By most appearances, Madison is a safe city, one factor that has helped it earn high marks in national rankings for quality of life.
But drill down and, for many, violence and gun violence are a fact of life, especially among young people exposed to childhood trauma who act on impulse and have easy access to weapons. Car thefts are on the rise. The opioid crisis has taken a toll here, as elsewhere, as has human trafficking connected to the drug trade.
The data show mixed trends. The number of homicides fell last year to five, after rising for three years in a row. Incidents of shots fired, which had been rising, fell from 221 in 2017 to 186 last year. Aggravated assaults remained around a 10-year high in 2018. Burglaries and robberies have been generally dropping over the decade, but both crept up a bit last year. Vehicle thefts hit a 10-year peak, more than doubling since 2014.
The city continues to suffer from strained relations between police and the African-American community, which frayed after the fatal shooting of 19-year-old Tony Robinson, who was black, by a white Madison police officer in 2015.
In December 2017, California-based OIR Group completed an independent study of the police department and delivered a largely positive, 258-page report. Since then, a special city committee has been painstakingly making its way through each of OIR’s 146 recommendations. It’s also taking up a set of 13 police-related “action items” recommended by a City Council committee.
While Mayor Paul Soglin and challenger former Ald. Satya Rhodes-Conway offer voters stark differences in experience and style, and disagree in other policy areas, when it comes to public safety, both put a heavy emphasis on broad prevention strategies over more cops on the street.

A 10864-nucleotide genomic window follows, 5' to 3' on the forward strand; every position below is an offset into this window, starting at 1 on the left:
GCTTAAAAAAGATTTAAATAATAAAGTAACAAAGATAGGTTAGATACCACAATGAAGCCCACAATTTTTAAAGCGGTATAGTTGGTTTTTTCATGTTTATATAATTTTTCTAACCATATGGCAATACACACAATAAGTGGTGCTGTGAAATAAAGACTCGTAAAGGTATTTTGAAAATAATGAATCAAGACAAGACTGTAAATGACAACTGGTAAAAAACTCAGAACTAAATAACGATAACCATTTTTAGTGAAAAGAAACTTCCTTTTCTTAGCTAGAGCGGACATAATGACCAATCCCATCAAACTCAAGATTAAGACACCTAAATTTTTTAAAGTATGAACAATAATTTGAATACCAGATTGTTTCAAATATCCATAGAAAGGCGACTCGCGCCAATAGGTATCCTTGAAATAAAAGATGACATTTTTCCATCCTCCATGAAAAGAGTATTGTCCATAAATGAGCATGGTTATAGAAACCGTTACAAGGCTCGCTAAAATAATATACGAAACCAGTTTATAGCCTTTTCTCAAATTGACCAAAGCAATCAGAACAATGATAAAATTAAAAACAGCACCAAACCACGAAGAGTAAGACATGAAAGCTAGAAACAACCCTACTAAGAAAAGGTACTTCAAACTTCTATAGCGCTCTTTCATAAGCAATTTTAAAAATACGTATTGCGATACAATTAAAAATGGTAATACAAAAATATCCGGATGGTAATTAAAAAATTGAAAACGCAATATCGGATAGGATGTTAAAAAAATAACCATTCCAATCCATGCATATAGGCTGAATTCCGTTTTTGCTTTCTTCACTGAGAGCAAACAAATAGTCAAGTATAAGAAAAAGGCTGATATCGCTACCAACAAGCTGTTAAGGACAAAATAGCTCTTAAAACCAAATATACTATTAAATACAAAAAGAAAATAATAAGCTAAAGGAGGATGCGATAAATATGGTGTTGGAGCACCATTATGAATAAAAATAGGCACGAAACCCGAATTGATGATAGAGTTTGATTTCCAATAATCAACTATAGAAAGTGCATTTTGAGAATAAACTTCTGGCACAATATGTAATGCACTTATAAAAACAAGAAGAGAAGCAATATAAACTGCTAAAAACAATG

Rhodes-Conway says she would focus on root causes by, for example, paying community members to advocate for families, and also wants to establish an Office of Violence Prevention. Soglin is proposing to expand peer support — under which people who have been through the criminal justice system work in the community to de-escalate violence — and hopes to persuade Dane County to re-institute group homes for convicted youth that offer supervision and case management.
Both candidates are intrigued by OIR’s recommendation for an independent auditor/civilian oversight board for police but said they are awaiting the committee’s findings.
The city’s biggest immediate public safety challenge, Soglin said, is the criminal justice system’s “failure” to effectively work with a group of fewer than two dozen young people, mostly juveniles, responsible for rising car thefts and many other crimes.
The problem, he said, is that judges have limited choices in where to send those who get caught, essentially either releasing them to parents or sentencing them to the troubled Lincoln Hills correctional facility for boys. One solution is to work with Dane County to re-establish small group homes, he said.
Rhodes-Conway said she sees public safety challenges broadly: from violent crimes to crimes of opportunity to prevention of slip-and-fall injuries to public health challenges such as mental health and substance abuse.
Focusing on root causes such as a lack of affordable housing and access to transportation, healthy food and health care are key to prevention, she said. The city can advocate for families, particularly African-American parents, many of whom now turn to community leaders in times of stress, by paying community members to help, she said.
You have free articles remaining.